He put a foot on the bridge, as if that’d be enough to test it.
It felt solid enough, so he jumped up and down, and then strolled a few feet onto the main structure. It was old—surely older than the road, except that the road must’ve been train tracks at some point, too. He looked back at the strip of asphalt, but didn’t see any hints left over. Any old tracks had been pulled or paved years ago.
So why hadn’t they replaced the bridge, while they were at it? “You’re going to get hit by a car!” Melanie shouted.
“There aren’t any cars!” he shouted back.
He didn’t hear any cars. He didn’t see any cars, either, but he couldn’t make out anything at all on the other side, and that was stupid—the bridge wasn’t that long, surely no more than a dozen car lengths—and there wasn’t any fog, or smoke, or anything else obscuring his vision. But no matter how hard he stared, all he saw was that curtain of deep-green plants, vines, mosses, and tree trunks that all ran together in a pattern. If there was anything coming from the other side, maybe it couldn’t see Titus, either.
“This thing is a lawsuit waiting to happen,” he muttered.
Down below, something splashed and swam away. He looked over the edge and saw nothing but a trail in the water where a tail might’ve vanished, or a snake might’ve gone for a dip.The water itself was brackish and thick, more sludge than spring, and it pooled rather than owed. Vivid yellow algae broke up the darkness, decorating the fallen logs and spattering the water’s surface with specks like pollen, or tiny petals.
He put his hands on the rail and tried to rattle it, but it wouldn’t budge. Old shit was built to last.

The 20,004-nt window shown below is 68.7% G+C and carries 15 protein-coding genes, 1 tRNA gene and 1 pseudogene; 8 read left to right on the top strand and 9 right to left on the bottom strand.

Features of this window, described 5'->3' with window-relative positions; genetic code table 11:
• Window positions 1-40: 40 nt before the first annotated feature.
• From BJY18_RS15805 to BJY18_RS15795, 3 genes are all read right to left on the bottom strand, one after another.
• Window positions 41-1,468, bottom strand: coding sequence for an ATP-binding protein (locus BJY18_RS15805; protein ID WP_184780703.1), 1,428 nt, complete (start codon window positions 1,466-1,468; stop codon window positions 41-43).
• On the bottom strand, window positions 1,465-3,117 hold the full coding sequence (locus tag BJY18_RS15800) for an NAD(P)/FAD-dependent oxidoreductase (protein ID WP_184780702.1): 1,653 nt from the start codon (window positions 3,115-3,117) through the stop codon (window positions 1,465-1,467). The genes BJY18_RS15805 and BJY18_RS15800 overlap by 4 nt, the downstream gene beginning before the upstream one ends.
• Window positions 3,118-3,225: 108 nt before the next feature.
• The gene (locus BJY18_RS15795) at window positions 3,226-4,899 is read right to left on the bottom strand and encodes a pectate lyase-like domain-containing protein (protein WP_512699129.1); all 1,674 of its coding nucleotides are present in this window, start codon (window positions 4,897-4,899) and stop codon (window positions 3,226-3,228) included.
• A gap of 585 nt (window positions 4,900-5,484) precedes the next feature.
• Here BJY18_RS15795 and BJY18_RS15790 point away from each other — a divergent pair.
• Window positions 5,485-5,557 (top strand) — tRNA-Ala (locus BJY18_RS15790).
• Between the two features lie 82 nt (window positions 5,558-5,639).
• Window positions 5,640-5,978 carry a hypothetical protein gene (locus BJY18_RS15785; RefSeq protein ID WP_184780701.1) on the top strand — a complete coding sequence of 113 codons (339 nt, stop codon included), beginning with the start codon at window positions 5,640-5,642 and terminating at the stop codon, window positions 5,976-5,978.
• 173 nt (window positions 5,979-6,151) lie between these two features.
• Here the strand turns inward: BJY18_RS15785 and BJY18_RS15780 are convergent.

One last time, he looked out to the other side. One last time, he saw only the swamp, clotting the view in a way that wasn’t quite right, but was quite complete.
“Fuck it,” he declared, and stomped back to the car. “What?” Melanie asked through the window.
“I said, ‘ fuck it.’ Let’s go. There’s nobody coming—and if we do manage to hit someone, it’ll be the slowest crash ever. It’ll be like bumper cars. Everything will be fine.”
“What if the other car isn’t going slow? What if we get smashed head-on, and we drive right off the bridge?”
“Have a little faith.” He climbed in instead and started the car again, then pulled back onto the road at a slow crawl. He kept the crawl rolling as he approached the edge of the bridge. He tapped the brakes for one final hesitation and pushed one toe onto the gas pedal.
“Here goes nothing,” his wife breathed. She tested her seat belt with one hand, and clutched the oh-shit bar with the other. She was overreacting, that’s what Titus wanted to tell her. But he didn’t, because if he’d been the passenger, he would’ve done exactly the same thing. He tried to reassure them both when he said, “The bridge used to carry trains. It can carry us, just for ... for however long it takes.”
They drove at a creep. A tricycle could’ve passed them on the left.
It still felt too fast.
When all four wheels were on the bridge and past the yellow-lined road, everything seemed very loud.The tires grumbled a loud echo, and the engine strained at a higher pitch. Every sound was vivid in their ears: every bird caroling overhead, every hard shelled beetle bouncing off the windshield. Every creak and moan of the bridge itself, straining under their weight.
Titus held his breath and tried to keep from blinking.
The stone sides of the bridge were so close to the SUV doors that he was half convinced they’d lose a side mirror at any moment. If he hung his hand out, he could brush the guide rails as he passed. If he sneezed and tweaked the wheel, they’d jump the side and land in the swamp.
No. Old shit was made to last. That could be a mantra, too. If he said it enough times, it would magically become true.
He refused to fantasize about that last option and instead stared straight ahead, his eyes watering and fingers clenching, unclenching, on the poor abused steering wheel.
“This is weird, isn’t it?” Melanie whispered.
“It’s definitely weird.” Maybe it was a fog, or some peculiar swamp miasma—some haze that kept him from seeing what ever was waiting on the other side. “It’s just swamp gas,” he explained, as if that wasn’t total bullshit. “Swamp gas” was the goto excuse for strange lights and hauntings since time began, or since scientists came up with the term. Jesus, was there even any such thing?